The Lineup: Braun makes Petco Park history; Nats hoping return home helps
Putting a bow on Monday's action, setting up Tuesday's games and taking a look at some quick-hitting links. It is The Lineup.
Big night for the long ball, as there were 26 homers in just 10 games. Matt Kemp hit his major-league leading 12th and someone finally hit three in a game in Petco Park (see below). Oh, and the Rangers won behind a dominant Yu Darvish. His stuff looked filthy, so we might get used to talking about him dominating. We'll see how he reacts to a long season of being on only four-days' rest. Anywho, let's get into it.
Full Monday scoreboard with box scores and recaps for all 10 games
Ryan Braun, Brewers. While he's won the MVP, Rookie of the Year and been an All-Star four straight seasons, Braun had never hit three homers in a major-league game until Monday night. And, in an odd twist of fate, he did so in the spacious pitcher-haven that is Petco Park in San Diego. In fact, it was the first time in Petco Park history that a player connected on three homers in one game. Braun came to bat in the ninth with a shot at a fourth homer and nearly did it -- he tripled to deep right-center. The Brewers would go on to win 8-3 behind Braun's six RBI.
Red Sox offense. Since their "rock bottom" moment against the Yankees on April 21, the Red Sox are now 7-1 and the offense is raking. They've now scored at least 10 runs in four of their last seven games. Monday night, in an 11-6 win, the Red Sox pounded out three doubles and four homers (including two from David Ortiz).
Patrick Corbin, Diamondbacks. The D-Backs made a somewhat unpopular decision when they promoted Corbin to take over Josh Collmenter's former rotation spot instead of the heavily-hyped Trevor Bauer or Tyler Skaggs. Corbin went out and battled well in his major-league debut, putting together 5 2/3 innings and allowing three earned runs while striking out six. It wasn't a Cy Young performance, but it was a good start for the 22 year old against a talented -- albeit struggling -- Marlins' offense. Arizona won 9-5.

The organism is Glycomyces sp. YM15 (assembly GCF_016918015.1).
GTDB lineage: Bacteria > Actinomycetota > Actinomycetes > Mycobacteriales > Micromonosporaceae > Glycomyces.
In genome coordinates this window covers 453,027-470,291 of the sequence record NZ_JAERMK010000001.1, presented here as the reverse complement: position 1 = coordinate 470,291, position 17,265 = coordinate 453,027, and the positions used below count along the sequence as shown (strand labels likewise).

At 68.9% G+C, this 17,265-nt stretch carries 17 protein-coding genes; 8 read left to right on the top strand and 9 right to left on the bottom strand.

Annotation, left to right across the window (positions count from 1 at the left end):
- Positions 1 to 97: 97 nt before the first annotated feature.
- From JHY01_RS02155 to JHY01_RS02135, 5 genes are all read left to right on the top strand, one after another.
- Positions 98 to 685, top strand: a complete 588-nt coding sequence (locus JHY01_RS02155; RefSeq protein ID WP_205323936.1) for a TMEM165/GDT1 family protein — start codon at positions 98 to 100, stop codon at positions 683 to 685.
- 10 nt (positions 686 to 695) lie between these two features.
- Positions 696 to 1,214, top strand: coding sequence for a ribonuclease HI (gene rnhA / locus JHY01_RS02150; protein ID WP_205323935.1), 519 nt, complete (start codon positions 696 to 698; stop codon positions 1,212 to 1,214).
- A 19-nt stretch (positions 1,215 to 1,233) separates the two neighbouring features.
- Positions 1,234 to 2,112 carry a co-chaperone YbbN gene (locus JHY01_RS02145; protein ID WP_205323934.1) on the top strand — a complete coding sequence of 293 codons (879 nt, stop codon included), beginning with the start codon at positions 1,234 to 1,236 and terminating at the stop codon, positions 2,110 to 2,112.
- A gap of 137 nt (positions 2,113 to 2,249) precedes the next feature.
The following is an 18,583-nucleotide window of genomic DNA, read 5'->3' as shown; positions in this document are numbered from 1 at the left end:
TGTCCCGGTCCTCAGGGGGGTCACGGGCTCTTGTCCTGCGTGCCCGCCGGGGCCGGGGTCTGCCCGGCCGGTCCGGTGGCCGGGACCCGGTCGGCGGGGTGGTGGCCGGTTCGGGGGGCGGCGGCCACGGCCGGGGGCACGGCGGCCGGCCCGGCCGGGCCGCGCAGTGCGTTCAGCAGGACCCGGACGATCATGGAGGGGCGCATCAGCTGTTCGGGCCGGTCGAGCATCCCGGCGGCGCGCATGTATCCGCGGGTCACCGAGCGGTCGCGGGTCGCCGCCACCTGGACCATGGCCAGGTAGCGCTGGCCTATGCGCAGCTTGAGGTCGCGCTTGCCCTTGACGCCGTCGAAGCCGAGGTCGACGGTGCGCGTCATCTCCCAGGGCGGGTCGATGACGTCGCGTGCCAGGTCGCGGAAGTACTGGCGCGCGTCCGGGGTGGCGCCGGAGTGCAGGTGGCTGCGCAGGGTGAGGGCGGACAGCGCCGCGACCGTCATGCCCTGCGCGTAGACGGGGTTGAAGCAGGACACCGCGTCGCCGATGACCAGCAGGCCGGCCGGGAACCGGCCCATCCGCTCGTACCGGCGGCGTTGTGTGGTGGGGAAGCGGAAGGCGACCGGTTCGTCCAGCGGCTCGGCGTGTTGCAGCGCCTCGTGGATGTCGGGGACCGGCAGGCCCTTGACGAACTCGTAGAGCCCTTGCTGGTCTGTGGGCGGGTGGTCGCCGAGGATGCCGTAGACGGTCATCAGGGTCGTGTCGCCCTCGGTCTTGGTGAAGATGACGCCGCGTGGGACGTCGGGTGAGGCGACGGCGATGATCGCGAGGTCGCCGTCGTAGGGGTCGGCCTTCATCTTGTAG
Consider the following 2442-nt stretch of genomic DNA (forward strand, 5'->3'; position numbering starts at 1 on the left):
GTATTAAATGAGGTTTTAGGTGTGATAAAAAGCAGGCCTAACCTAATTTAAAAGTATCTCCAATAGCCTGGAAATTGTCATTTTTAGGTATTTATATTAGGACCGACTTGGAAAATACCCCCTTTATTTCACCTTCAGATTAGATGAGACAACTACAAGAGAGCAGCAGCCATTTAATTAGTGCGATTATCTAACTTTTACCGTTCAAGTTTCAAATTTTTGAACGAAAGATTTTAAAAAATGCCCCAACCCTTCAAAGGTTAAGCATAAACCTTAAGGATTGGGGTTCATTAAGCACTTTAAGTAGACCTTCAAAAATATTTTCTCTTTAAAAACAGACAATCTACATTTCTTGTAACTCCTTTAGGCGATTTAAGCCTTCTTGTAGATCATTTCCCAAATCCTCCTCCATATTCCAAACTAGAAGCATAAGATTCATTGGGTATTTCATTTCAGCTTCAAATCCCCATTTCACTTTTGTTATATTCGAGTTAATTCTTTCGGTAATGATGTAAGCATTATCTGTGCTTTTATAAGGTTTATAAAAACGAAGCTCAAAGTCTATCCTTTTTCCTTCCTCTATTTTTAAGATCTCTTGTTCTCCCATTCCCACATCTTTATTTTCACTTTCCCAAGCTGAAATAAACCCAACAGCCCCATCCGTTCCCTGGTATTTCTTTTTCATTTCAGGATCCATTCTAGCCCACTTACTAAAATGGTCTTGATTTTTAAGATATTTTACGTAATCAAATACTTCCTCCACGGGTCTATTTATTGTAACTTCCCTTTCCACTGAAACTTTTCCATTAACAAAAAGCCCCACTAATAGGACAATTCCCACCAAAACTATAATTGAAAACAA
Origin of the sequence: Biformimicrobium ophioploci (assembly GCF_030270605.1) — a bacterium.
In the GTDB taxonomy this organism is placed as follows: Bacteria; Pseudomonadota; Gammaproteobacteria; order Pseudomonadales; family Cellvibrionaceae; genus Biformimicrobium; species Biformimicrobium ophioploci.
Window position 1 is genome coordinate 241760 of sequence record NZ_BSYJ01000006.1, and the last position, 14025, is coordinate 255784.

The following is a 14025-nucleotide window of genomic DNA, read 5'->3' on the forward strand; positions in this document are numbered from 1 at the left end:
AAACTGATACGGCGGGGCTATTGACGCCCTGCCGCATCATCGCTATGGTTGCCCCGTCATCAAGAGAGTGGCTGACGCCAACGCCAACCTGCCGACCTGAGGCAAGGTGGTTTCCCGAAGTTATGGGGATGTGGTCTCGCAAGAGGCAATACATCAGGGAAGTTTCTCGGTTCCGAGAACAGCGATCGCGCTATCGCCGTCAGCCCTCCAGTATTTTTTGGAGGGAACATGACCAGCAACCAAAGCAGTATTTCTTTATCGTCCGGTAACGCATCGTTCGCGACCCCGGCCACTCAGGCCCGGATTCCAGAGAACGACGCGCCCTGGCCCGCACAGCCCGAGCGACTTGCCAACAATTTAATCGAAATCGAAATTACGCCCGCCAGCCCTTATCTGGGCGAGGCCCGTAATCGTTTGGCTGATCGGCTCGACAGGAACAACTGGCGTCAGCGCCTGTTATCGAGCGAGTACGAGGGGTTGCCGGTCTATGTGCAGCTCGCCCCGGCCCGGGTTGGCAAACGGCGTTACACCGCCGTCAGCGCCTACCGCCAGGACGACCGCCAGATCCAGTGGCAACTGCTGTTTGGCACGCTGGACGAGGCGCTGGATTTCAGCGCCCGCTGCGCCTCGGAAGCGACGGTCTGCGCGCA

Mike Minor, Braves. He was roughed up in a 9-3 loss for eight hits and seven earned runs in 6 2/3 innings against the Pirates. The same Pirates who entered Monday night with a .224/.276/.326 line and hadn't scored more than five runs in a game all season -- the longest streak since the 1972 Brewers to open a season.
Brandon League, Mariners. After Jesus Montero hit a go-ahead homer in the top of the 11th inning, League blew a save chance in the bottom of the 11th, allowing the Rays to tie it on a two-out B.J. Upton single (Luke Scott led off the inning with a double). League came back out for the 12th with a tie game, and lost it on an Elliot Johnson RBI single, which followed a walk and single.
The "win" stat. Every once in a while we get a good glimpse at just how stupid the "win" stat is as a primary tool for judging pitchers. Monday night provided one. Vance Worley of the Phillies worked seven innings, allowing only five hits and one run. The Phillies led 4-1 when he departed. In the eighth, the Cubs scored three runs to tie it, including a game-tying, two-run home run by Bryan LaHair off Chad Qualls. So Qualls blew the lead and allowed two runs in his 2/3 of an inning. The Phillies then scored two in the bottom of the eighth and went on to win 6-4. And Qualls got the win. Remember examples like this when someone is arguing one pitcher is better than another based only upon wins. We need more context than that.